Fermoy suffers as motorists avoid toll road

Public representatives are seeking an urgent meeting with a toll company which manages a section of the M8 in an effort to ease traffic gridlock in a provincial town off the motorway linking Cork and Dublin.

Thousands of mainly toll-dodging motorists continue to travel through the busy town of Fermoy to avoid paying levies.

As a result, lengthy tailbacks are common, especially at peak travel periods and particularly on Friday evenings in the north Cork town.

County councillors also claim motorists, familiar with the town’s layout, are using ‘rat-runs’ to beat traffic queues and concerns have been raised of “speeding through housing estates full of children”.

Cork County Council engineers conceded they do not, on their own, have a solution to the problem which has become more acute in recent months.

The officials’ comments came after Cllr Frank O’Flynn asked them if they could improve traffic flow, particularly, at the Beechfield junction on the northern side of the town.

Executive engineer Brendan O’Gorman said 16,000 vehicles daily pass through the junction, in a town with just under 7,000 people.

“The only logical way to improve traffic flow is to reduce the volumes coming through the town by the introduction of weight and axle restrictions at certain times of the day,” Mr O’Gorman said.

“However, this is not practical for a rural town like Fermoy and is not recommended,” he also advised

“It must be remembered that there is a motorway around the town and consequently a bypass, but people still choose to avoid the tolled road and queue through the town.

“This is a personal choice and not one that the (council) executive can solve,” he added.

Cllr O’Flynn, however, noted that motorists in queues on the northside of the town regularly cut through densely-populated housing estates on Pike Road and then into Rathealy Road to beat some of the traffic queues.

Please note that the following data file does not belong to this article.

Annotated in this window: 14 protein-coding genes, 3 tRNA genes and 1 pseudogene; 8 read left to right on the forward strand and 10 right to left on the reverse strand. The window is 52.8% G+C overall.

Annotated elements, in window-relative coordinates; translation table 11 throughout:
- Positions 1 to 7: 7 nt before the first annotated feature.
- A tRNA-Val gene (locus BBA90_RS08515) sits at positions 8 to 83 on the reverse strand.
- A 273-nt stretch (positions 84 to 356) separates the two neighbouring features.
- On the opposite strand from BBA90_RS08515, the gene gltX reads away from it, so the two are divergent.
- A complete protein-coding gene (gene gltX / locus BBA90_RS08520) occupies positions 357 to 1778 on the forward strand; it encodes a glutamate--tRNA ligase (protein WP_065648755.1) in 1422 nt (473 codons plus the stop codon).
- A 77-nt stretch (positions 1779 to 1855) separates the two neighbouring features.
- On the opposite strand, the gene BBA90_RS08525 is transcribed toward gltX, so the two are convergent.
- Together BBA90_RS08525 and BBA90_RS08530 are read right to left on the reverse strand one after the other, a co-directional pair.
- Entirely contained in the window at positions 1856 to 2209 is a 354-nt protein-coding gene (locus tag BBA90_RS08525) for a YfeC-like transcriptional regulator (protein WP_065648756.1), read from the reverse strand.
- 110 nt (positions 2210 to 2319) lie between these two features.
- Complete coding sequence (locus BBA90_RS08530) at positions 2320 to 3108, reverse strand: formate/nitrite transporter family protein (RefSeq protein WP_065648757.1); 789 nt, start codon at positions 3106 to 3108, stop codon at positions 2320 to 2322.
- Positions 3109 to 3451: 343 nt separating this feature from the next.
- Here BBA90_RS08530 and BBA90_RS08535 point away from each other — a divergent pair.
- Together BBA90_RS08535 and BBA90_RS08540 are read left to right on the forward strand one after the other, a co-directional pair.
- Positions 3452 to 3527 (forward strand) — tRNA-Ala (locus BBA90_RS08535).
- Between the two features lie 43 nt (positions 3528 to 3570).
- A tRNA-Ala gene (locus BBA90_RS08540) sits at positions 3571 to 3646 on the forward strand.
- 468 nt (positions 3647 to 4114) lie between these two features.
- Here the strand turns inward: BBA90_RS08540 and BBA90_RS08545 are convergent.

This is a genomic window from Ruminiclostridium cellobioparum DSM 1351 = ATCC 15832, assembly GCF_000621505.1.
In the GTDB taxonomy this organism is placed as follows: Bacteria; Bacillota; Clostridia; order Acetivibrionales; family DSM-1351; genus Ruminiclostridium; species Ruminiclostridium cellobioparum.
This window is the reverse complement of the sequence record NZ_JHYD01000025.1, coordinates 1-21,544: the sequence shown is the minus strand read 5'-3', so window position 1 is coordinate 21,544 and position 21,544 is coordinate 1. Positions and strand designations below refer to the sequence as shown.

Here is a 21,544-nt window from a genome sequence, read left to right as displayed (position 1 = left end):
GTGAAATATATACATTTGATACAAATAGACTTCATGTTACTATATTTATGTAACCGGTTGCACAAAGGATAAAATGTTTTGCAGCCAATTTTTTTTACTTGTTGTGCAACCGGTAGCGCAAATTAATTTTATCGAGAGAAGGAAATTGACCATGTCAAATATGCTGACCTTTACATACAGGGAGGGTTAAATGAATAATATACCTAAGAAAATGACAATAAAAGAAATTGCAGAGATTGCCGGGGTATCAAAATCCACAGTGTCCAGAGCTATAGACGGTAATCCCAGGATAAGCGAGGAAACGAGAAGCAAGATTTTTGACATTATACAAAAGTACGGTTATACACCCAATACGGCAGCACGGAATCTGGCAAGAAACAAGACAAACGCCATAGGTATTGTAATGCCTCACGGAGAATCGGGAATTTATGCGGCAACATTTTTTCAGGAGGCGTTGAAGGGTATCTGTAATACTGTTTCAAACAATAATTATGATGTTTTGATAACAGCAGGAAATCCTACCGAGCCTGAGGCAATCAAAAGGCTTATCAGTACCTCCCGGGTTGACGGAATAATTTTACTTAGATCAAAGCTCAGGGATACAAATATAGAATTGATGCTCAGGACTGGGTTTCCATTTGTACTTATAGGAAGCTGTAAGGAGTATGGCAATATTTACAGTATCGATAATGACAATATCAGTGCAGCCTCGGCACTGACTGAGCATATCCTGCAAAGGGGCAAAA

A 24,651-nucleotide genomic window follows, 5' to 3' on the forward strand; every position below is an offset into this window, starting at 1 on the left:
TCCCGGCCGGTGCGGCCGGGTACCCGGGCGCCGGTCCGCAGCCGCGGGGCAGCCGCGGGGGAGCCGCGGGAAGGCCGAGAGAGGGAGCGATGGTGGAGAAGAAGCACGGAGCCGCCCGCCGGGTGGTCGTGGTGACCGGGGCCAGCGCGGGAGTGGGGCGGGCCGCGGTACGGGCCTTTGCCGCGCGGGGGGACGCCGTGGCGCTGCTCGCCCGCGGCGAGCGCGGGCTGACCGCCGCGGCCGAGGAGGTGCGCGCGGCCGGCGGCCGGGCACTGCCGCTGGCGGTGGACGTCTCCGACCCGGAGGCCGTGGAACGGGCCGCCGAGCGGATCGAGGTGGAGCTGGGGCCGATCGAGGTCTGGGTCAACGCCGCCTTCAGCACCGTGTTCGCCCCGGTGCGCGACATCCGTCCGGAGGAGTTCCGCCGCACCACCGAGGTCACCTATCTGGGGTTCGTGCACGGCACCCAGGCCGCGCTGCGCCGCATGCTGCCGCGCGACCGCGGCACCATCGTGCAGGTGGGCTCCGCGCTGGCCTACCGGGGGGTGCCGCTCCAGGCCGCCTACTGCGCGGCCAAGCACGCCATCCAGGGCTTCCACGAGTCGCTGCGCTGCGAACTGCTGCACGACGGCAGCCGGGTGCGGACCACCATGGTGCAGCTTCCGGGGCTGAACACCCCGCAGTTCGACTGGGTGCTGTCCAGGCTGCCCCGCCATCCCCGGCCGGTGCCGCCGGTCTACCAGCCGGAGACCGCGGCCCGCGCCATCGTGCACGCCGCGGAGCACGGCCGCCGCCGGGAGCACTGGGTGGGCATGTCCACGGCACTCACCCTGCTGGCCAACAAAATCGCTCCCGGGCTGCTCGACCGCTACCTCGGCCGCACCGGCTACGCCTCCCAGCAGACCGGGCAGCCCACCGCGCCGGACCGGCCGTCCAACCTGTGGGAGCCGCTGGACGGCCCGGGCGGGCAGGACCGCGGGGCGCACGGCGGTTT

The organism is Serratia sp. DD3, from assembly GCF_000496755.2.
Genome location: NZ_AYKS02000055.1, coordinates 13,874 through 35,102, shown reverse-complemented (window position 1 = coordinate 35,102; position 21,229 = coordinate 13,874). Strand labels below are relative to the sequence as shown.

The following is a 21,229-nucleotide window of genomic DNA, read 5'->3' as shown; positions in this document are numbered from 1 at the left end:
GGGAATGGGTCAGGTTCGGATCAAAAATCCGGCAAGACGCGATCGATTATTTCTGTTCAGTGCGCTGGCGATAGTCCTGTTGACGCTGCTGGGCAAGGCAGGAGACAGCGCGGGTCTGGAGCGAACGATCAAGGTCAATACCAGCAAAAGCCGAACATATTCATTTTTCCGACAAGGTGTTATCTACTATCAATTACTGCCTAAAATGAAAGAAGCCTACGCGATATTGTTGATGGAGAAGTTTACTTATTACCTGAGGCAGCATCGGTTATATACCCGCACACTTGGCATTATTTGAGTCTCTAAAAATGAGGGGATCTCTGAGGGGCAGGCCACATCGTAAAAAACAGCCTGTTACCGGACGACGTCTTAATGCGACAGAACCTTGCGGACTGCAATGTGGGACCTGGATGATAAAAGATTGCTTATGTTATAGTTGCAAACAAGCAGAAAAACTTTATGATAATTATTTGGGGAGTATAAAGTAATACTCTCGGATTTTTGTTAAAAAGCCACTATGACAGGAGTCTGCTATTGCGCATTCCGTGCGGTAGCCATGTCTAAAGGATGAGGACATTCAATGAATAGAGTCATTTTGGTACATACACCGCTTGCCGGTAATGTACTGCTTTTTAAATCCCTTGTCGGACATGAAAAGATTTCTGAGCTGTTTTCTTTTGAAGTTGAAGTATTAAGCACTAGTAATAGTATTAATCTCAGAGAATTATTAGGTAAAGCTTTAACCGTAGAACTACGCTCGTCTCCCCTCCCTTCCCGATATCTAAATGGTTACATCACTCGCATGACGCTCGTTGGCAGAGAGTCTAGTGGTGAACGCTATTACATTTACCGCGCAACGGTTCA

Both he and Cllr Noel McCarthy said the speed of some of the vehicles travelling through some areas was “frightening”.

They said it was of even more concern that HGV drivers were also using the short-cut.

Mr O’Gorman said councillors would have to locate the funding out of their budget of they wanted traffic calming measures introduced on the rat-runs.

He said the council could bring in mobile, automated, speed check warning signs as a deterrent and the gardaí should also be asked to carry out speed checks.

“There is still a huge amount of traffic coming through town. We have to come up with a solution. The whole town is suffering from this gridlock,” Cllr McCarthy said.

He proposed the council seek an urgent meeting with the public-private partnership company, Direct Route, which runs the tolled area of the M8 between Watergrasshill and Fermoy.

Cllr McCarthy said Direct Route was also suffering losses from drivers dodging the tolls and there had to be a solution found.

Cllr O’Flynn, chairman of the municipal council agreed, along with other municipal district colleagues.

Cllr McCarthy said that they should also talk to haulage organisations to see what could be done to keep HGVs out of the town.

While car drivers are charged a toll of €1.90, HGVs with a gross weight exceeding 3,500kg and with four or more axles are charged €6.90 per journey.


Helen O’Callaghan on the dangers of products high in caffeine.The dangers of energy drinks full of sugar

When bride-to-be Alma Clohessy enlisted her mother Rita’s help in planning her wedding, they made the most of every precious moment together.Wedding of the Week: 'It was the best, yet most emotional day of my life'

As you may be aware, new rules around motor insurance documentation have been introduced. The rules are aimed at improving transparency for consumers but a broker is warning they may have unintended consequences and could cause some confusion among policy holders.Drive a hard bargain for better car insurance

When Peter Ryan lost 90% of his vision in his early 20s, his readjustment was emotionally painful, but maturing, says Helen O’CallaghanA new way of seeing the world: Peter Ryan talks about losing 90% of his sight in his early 20s

More From The Irish Examiner